Porter said he wants to hear from students who “feel like they don’t belong” due to racial profiling.
“This is the community’s public safety department,” he said.
Though Porter does not deny the veracity of any student’s claims, he said he has not received a level of complaints that indicates racial profiling on campus is “widespread or pervasive.”
Porter, who joined Brown DPS as chief of police in April 2005, has implemented policies that require officers to report the circumstances of each stop they make and allow students to file a complaint about mistreatment by officers online, he said.
These policies put racial profiling “front and center,” Porter said at a meeting last Tuesday between DPS officers and students organized by DPS and the National Association for the Advancement of Colored People campus chapter.
Armani Madison ’16, president of the Brown NAACP chapter, voiced his approval of the rule that all officers must report the conditions of each stop they make, adding that it may “make them think about who they’re stopping and why.”
Many students of color said they have never been put in a situation where they would need to file a report with DPS, only ever having had positive interactions with campus police.
“My interactions with DPS personally have come to make me a little bit more comfortable with the fact that we have a private police force on this campus,” Madison said.
Through interview questions, psychological exams and background checks, DPS also aims to hire officers who will treat all members of the community equally, Porter told The Herald.
Ten of the 15 officers hired in the past four years have been people of color, he added.
After joining the force, DPS officers receive diversity awareness training, Porter said, noting that the department brought in an expert on racial profiling in the spring to better educate officers on racial issues.
Though many students of color either have directly confronted racial profiling on campus or regularly make choices to avoid it, other students may not be aware that the problem they discuss as a phenomenon in New York and Ferguson also affects their peers on campus.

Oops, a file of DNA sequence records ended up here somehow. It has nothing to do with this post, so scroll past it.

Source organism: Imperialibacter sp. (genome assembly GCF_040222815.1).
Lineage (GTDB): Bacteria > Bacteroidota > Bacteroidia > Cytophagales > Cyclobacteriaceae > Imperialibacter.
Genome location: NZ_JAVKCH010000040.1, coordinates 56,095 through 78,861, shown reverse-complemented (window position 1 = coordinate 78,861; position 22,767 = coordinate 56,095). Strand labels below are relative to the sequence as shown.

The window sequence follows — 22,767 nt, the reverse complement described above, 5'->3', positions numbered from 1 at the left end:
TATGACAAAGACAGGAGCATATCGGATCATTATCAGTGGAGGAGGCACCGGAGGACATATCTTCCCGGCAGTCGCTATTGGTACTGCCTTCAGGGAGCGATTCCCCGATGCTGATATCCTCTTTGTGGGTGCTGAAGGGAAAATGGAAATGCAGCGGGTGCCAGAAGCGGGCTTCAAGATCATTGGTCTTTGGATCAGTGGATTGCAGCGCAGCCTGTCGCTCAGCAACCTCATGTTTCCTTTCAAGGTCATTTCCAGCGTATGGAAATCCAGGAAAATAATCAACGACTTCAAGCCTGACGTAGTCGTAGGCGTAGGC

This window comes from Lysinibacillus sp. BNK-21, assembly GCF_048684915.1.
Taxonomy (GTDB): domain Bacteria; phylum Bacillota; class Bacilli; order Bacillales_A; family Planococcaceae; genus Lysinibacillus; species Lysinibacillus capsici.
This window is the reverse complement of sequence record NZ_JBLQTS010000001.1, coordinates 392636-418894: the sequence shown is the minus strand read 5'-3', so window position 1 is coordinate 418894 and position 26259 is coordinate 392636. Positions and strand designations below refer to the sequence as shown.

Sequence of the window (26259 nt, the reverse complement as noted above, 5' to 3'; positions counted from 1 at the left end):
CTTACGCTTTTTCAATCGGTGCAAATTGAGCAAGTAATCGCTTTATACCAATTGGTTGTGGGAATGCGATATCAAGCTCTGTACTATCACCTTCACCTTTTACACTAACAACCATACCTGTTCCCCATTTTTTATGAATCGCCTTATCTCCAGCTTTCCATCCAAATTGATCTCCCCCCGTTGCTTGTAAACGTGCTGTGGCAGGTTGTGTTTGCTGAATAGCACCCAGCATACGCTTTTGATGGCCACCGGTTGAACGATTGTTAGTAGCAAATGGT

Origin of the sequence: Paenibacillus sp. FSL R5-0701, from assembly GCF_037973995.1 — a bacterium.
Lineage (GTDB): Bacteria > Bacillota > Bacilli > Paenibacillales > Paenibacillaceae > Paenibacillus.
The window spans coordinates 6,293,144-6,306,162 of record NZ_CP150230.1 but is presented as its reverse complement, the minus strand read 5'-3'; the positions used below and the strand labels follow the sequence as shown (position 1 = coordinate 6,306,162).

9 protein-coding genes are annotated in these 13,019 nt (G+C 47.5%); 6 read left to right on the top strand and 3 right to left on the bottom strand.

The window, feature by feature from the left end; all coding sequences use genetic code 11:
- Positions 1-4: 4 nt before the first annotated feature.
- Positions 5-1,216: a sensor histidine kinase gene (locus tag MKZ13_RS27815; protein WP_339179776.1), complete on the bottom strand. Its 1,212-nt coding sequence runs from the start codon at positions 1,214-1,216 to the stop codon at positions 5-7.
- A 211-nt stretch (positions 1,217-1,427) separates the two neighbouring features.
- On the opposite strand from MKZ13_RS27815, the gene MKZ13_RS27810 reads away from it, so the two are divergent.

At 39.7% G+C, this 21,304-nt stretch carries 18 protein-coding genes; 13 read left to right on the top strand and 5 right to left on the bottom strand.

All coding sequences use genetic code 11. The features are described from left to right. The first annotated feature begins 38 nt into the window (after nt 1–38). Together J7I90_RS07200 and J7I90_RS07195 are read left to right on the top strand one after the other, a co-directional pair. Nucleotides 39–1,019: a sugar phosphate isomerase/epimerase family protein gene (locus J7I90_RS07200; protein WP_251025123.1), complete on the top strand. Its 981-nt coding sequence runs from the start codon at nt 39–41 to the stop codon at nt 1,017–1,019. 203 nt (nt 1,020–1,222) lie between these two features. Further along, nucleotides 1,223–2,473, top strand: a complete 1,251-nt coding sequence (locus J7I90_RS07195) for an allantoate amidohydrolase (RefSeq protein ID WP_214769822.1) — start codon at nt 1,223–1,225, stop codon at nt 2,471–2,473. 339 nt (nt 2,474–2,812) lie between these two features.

When reading material or watching videos regarding racial profiling in class, Queen Ellerbe’s classmates have expressed surprise that the issue affects people in Providence, she said.
“I don’t understand how someone could be living here for four years and not realize that,” Queen Ellerbe said. “Just because we’re at Brown doesn’t mean bad things don’t happen. It doesn’t mean that all people of color feel safe on this campus.”
“This is supposed to be a very liberal place, but at the end of the day, these issues exist,” Elsayed said.
Several students said it is incumbent on DPS officers to recognize that a problem exists and work to resolve it.
“A fair portion of the population here does not feel comfortable in their presence,” said Hassani Scott ’17. “If DPS really took that into account, then they could be a lot more effective.”
Transparency and visibility
In confronting racial profiling or other public safety-related issues on campus, students should report any troubling incidents they encounter, Porter said. But he added that while the department often gets student-written reports about suspicious activity, it rarely receives anything concerning officers mistreating or racially profiling them.
DPS not only has policies allowing students to report officers’ wrongdoing but also has established relationships with many other members of the University community, including administrators and faculty members, that should facilitate communication between distressed students and DPS leadership, Porter said.
But many students are unaware of the policies the department has installed to support them, something both students and Porter acknowledged.
“All of the communication that I’ve heard about … regarding DPS has had to do with reporting incidents as it relates to what others are doing,” Madison said. “I’ve never heard DPS mention what we can do if we felt there was misbehavior by police.”
In addition to greater transparency, increased officer visibility in the community may also help improve relations between DPS officers and students of color, Queen Ellerbe said.
Though some officers’ efforts to involve themselves in the community have been helpful, she added, “there needs to be a greater effort to mandate that DPS officers engage with various communities, especially communities of color.”
Though DPS makes concerted efforts to meet students, it is difficult to reach “all the bases,” Porter said.
Porter said he may start sending out information about the online complaint process in a safety bulletin DPS regularly releases.